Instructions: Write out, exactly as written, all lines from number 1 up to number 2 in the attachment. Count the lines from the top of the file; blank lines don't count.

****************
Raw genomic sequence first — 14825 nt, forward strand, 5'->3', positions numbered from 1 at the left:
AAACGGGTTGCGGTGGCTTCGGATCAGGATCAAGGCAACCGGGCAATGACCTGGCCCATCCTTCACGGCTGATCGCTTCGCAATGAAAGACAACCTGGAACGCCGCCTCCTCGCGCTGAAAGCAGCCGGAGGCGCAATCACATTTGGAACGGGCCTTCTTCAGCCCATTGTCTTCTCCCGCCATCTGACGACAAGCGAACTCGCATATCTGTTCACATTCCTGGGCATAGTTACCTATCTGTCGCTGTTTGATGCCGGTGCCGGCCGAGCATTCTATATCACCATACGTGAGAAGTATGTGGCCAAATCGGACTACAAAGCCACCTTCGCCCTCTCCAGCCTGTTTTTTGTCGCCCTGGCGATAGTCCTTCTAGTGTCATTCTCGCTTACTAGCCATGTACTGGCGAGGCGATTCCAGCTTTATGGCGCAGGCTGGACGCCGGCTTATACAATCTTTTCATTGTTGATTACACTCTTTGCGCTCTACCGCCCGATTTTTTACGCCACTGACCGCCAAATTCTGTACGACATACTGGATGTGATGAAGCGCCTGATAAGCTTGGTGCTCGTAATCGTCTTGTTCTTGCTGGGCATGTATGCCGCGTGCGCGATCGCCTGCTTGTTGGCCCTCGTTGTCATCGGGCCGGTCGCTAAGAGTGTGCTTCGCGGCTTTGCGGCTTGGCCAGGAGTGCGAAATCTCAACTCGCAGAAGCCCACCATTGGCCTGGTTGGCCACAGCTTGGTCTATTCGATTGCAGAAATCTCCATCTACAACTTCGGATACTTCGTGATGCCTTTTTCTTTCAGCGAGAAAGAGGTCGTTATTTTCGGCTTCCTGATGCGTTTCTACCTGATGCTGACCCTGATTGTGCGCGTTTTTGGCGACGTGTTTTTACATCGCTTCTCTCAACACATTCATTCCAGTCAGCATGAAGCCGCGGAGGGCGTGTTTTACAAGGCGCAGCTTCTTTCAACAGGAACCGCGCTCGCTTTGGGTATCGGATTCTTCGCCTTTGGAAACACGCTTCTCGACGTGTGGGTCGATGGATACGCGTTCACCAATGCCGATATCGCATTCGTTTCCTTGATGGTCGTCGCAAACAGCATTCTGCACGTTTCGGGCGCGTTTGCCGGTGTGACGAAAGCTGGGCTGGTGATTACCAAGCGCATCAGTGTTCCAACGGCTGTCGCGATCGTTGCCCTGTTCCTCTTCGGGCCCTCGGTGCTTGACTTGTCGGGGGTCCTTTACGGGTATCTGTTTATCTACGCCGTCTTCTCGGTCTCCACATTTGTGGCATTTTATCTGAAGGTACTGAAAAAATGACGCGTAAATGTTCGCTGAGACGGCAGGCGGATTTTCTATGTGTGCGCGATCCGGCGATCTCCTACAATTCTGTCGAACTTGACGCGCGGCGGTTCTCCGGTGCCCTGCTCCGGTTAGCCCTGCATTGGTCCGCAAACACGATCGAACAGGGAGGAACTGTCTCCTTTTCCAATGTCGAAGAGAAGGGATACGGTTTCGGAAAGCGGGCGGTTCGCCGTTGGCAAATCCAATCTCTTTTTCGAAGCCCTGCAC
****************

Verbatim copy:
Raw genomic sequence first — 14825 nt, forward strand, 5'->3', positions numbered from 1 at the left:
AAACGGGTTGCGGTGGCTTCGGATCAGGATCAAGGCAACCGGGCAATGACCTGGCCCATCCTTCACGGCTGATCGCTTCGCAATGAAAGACAACCTGGAACGCCGCCTCCTCGCGCTGAAAGCAGCCGGAGGCGCAATCACATTTGGAACGGGCCTTCTTCAGCCCATTGTCTTCTCCCGCCATCTGACGACAAGCGAACTCGCATATCTGTTCACATTCCTGGGCATAGTTACCTATCTGTCGCTGTTTGATGCCGGTGCCGGCCGAGCATTCTATATCACCATACGTGAGAAGTATGTGGCCAAATCGGACTACAAAGCCACCTTCGCCCTCTCCAGCCTGTTTTTTGTCGCCCTGGCGATAGTCCTTCTAGTGTCATTCTCGCTTACTAGCCATGTACTGGCGAGGCGATTCCAGCTTTATGGCGCAGGCTGGACGCCGGCTTATACAATCTTTTCATTGTTGATTACACTCTTTGCGCTCTACCGCCCGATTTTTTACGCCACTGACCGCCAAATTCTGTACGACATACTGGATGTGATGAAGCGCCTGATAAGCTTGGTGCTCGTAATCGTCTTGTTCTTGCTGGGCATGTATGCCGCGTGCGCGATCGCCTGCTTGTTGGCCCTCGTTGTCATCGGGCCGGTCGCTAAGAGTGTGCTTCGCGGCTTTGCGGCTTGGCCAGGAGTGCGAAATCTCAACTCGCAGAAGCCCACCATTGGCCTGGTTGGCCACAGCTTGGTCTATTCGATTGCAGAAATCTCCATCTACAACTTCGGATACTTCGTGATGCCTTTTTCTTTCAGCGAGAAAGAGGTCGTTATTTTCGGCTTCCTGATGCGTTTCTACCTGATGCTGACCCTGATTGTGCGCGTTTTTGGCGACGTGTTTTTACATCGCTTCTCTCAACACATTCATTCCAGTCAGCATGAAGCCGCGGAGGGCGTGTTTTACAAGGCGCAGCTTCTTTCAACAGGAACCGCGCTCGCTTTGGGTATCGGATTCTTCGCCTTTGGAAACACGCTTCTCGACGTGTGGGTCGATGGATACGCGTTCACCAATGCCGATATCGCATTCGTTTCCTTGATGGTCGTCGCAAACAGCATTCTGCACGTTTCGGGCGCGTTTGCCGGTGTGACGAAAGCTGGGCTGGTGATTACCAAGCGCATCAGTGTTCCAACGGCTGTCGCGATCGTTGCCCTGTTCCTCTTCGGGCCCTCGGTGCTTGACTTGTCGGGGGTCCTTTACGGGTATCTGTTTATCTACGCCGTCTTCTCGGTCTCCACATTTGTGGCATTTTATCTGAAGGTACTGAAAAAATGACGCGTAAATGTTCGCTGAGACGGCAGGCGGATTTTCTATGTGTGCGCGATCCGGCGATCTCCTACAATTCTGTCGAACTTGACGCGCGGCGGTTCTCCGGTGCCCTGCTCCGGTTAGCCCTGCATTGGTCCGCAAACACGATCGAACAGGGAGGAACTGTCTCCTTTTCCAATGTCGAAGAGAAGGGATACGGTTTCGGAAAGCGGGCGGTTCGCCGTTGGCAAATCCAATCTCTTTTTCGAAGCCCTGCAC